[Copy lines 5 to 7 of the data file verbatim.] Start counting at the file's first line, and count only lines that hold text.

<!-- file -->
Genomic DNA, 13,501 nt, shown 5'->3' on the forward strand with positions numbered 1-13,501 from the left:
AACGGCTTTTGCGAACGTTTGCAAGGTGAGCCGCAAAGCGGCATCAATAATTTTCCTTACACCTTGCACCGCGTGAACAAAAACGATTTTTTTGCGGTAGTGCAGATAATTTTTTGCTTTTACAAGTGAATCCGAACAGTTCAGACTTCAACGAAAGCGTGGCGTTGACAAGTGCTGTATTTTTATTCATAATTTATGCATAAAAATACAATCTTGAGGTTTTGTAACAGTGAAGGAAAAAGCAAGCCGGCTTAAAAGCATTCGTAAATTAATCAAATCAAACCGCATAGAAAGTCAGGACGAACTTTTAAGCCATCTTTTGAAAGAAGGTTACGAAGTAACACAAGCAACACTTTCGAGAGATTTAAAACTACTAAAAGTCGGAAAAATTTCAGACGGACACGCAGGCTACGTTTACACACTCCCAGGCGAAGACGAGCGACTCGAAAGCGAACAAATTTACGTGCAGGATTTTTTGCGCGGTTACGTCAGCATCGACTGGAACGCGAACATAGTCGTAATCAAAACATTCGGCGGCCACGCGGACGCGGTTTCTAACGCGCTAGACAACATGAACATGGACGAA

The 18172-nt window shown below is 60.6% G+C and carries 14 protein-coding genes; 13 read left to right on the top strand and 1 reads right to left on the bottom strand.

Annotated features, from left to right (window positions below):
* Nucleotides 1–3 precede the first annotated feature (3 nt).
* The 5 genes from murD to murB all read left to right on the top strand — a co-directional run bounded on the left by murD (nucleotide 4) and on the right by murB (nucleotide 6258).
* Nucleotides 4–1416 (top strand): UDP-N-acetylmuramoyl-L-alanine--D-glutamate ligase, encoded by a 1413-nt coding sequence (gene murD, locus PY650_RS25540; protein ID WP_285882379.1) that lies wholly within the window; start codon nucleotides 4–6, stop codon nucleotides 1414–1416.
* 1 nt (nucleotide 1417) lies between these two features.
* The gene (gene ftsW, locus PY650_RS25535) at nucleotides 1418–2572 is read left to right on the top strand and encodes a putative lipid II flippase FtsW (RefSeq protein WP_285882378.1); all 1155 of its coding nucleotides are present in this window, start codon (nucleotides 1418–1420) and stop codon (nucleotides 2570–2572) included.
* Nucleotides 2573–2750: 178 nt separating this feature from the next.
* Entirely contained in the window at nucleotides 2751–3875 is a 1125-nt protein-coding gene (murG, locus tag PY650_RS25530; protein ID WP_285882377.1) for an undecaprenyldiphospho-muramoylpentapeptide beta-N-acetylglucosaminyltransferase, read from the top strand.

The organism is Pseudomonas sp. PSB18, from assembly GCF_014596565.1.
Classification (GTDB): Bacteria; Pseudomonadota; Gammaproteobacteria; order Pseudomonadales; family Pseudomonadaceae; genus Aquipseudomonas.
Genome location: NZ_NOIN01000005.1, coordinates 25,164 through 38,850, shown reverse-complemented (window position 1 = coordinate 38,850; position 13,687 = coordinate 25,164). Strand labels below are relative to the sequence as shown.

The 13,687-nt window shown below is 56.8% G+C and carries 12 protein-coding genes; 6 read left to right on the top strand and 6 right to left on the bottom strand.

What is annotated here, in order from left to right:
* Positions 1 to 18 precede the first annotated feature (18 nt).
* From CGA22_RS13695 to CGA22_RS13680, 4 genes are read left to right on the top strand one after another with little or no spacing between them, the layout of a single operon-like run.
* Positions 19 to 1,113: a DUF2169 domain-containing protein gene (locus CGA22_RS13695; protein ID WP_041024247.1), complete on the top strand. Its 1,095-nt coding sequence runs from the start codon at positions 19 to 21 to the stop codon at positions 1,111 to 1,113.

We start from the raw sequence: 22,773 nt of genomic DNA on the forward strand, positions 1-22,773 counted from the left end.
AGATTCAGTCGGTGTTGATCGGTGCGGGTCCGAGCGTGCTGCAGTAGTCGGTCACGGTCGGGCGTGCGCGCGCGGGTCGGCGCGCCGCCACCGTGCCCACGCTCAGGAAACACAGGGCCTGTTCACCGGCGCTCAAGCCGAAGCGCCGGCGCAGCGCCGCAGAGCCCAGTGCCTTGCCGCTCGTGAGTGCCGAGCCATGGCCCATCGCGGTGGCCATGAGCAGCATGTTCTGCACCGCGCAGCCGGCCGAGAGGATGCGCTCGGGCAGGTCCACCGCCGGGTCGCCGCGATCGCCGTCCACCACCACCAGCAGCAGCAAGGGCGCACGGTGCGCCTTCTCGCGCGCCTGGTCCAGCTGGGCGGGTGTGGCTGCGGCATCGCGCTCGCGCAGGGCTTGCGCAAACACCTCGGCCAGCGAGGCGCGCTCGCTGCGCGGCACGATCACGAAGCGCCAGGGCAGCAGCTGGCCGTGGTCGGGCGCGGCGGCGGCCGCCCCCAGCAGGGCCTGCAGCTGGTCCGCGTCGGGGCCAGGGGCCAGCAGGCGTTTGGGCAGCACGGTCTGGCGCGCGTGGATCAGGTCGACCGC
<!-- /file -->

* Nucleotides 1–3 precede the first annotated feature (3 nt).
* The 5 genes from murD to murB all read left to right on the top strand — a co-directional run bounded on the left by murD (nucleotide 4) and on the right by murB (nucleotide 6258).
* Nucleotides 4–1416 (top strand): UDP-N-acetylmuramoyl-L-alanine--D-glutamate ligase, encoded by a 1413-nt coding sequence (gene murD, locus PY650_RS25540; protein ID WP_285882379.1) that lies wholly within the window; start codon nucleotides 4–6, stop codon nucleotides 1414–1416.